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Photography/difficulty with shiny black helmet

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Question
I am having all kinds of trouble taking good photographs of an autographed Baltimore Ravens football helmet that I'm trying to sell. It's black, very shiny and the autographs are in silver. No matter what angle, flash/no flash, indoor/outdoor lighting I use I get reflections of some sort that make it look bad. I am not a pro photographer but I have several years of experience taking pictures of similar items but this is the most trouble I've ever had. I have a new digital camera that's much better than my previous model but it hasn't helped.

Any tips or advice would be appreciated.

Answer
Shiny black is the gateway to hell, no matter what the object. Been there done that.

The glare you are getting is simply a reflection of your light sources. It has nothing to do with your camera.

Two ways to deal with it.

1/ Since it is a reflection of the lights one thing to do is to broaden and diffuse the light so there won't be spots. For example, an easy thing to try is shooting the helmet outdoors on a very overcast--a day when you can't see the sun. No sun no hotspots.

Alternatively you can place the helmet in somthing like a large light tent. With the helmet inside the tent and the lights outside you'll get a soft smooth light that will give you abetter image. I don't like this method too much as the white sides of the tent reflect in the helmet and fade the black in places.

2/ Another way to go is a trick that might work, that is reducing the size of the light source reflection by changing the distance between the helmet and source. Place the helmet on your background on the floor. Use one or two very focused "tight" spotlights--focusable halogens or whatever. Place them on tall lightstands and as high as you can, then point them at the helmet. Now you will get glare spots but they will be very small and if you can move the lights around you can get the glare spots to be as inconspicuous as possible.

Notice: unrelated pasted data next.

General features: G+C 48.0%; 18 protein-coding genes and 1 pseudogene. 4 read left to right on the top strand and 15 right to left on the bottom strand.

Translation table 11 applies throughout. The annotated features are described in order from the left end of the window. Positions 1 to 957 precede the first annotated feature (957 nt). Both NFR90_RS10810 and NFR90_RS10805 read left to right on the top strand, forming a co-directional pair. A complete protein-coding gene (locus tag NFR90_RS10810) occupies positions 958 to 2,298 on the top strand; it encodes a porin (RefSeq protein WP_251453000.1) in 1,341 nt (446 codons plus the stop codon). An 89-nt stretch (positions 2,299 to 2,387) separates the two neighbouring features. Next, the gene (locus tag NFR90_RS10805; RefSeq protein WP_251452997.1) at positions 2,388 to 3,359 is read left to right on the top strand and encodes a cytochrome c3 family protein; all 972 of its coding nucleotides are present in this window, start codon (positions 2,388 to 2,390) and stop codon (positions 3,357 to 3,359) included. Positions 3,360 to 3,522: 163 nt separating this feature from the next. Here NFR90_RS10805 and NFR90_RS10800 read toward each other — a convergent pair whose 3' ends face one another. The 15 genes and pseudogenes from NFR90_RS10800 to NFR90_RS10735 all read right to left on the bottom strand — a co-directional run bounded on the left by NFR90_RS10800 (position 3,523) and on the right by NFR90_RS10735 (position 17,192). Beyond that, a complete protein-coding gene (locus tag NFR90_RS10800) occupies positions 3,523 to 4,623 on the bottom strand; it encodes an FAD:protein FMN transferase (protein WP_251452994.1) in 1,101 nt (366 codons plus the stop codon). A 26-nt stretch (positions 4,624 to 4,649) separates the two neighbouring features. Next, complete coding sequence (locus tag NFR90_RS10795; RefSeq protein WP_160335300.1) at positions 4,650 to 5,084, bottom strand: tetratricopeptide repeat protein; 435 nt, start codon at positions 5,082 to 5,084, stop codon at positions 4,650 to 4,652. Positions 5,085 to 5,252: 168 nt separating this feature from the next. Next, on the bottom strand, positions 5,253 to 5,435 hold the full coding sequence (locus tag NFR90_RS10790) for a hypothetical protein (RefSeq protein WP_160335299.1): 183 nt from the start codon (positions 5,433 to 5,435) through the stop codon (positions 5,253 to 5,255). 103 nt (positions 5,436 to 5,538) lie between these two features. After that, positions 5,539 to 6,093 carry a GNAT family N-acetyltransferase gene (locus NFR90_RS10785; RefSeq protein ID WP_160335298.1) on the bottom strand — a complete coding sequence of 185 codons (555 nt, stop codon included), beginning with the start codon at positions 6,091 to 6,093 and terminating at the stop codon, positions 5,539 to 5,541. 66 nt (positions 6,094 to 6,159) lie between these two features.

Then if you can, use the clone tool in Photoshop to reduce the spots even more. But don't get rid of them completely as that will take the "shine" off the helmet.  

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Steve Meltzer

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I am a professional photographer and I've been shooting for newspapers, magazines, commercial clients and artists for over 30 years. I have shot stock photography for dozens of years and in 1977 created West Stock (Seattle, WA) which was one of the first to produce stock photo CDs and later one of the first to establish an online stock photo slaes site. I have a new book on digital photography "PHOTOGRAPHING ARTS, CRAFTS AND COLLECTIBLES (Lark Books, 2007)which is available at Amazon.com, eBay.com and in bookstores like Barnes & Noble and Borders. I have another book, CAPTURE THE LIGHT which will be puiblished in November, 2008. I write 20-30 feature articles and columns for regional and national publications a year. My education includes studying with photographers like Cornell Capa, Duane Michels and Oliver Gagliani (from the Ansel Adams Center.)

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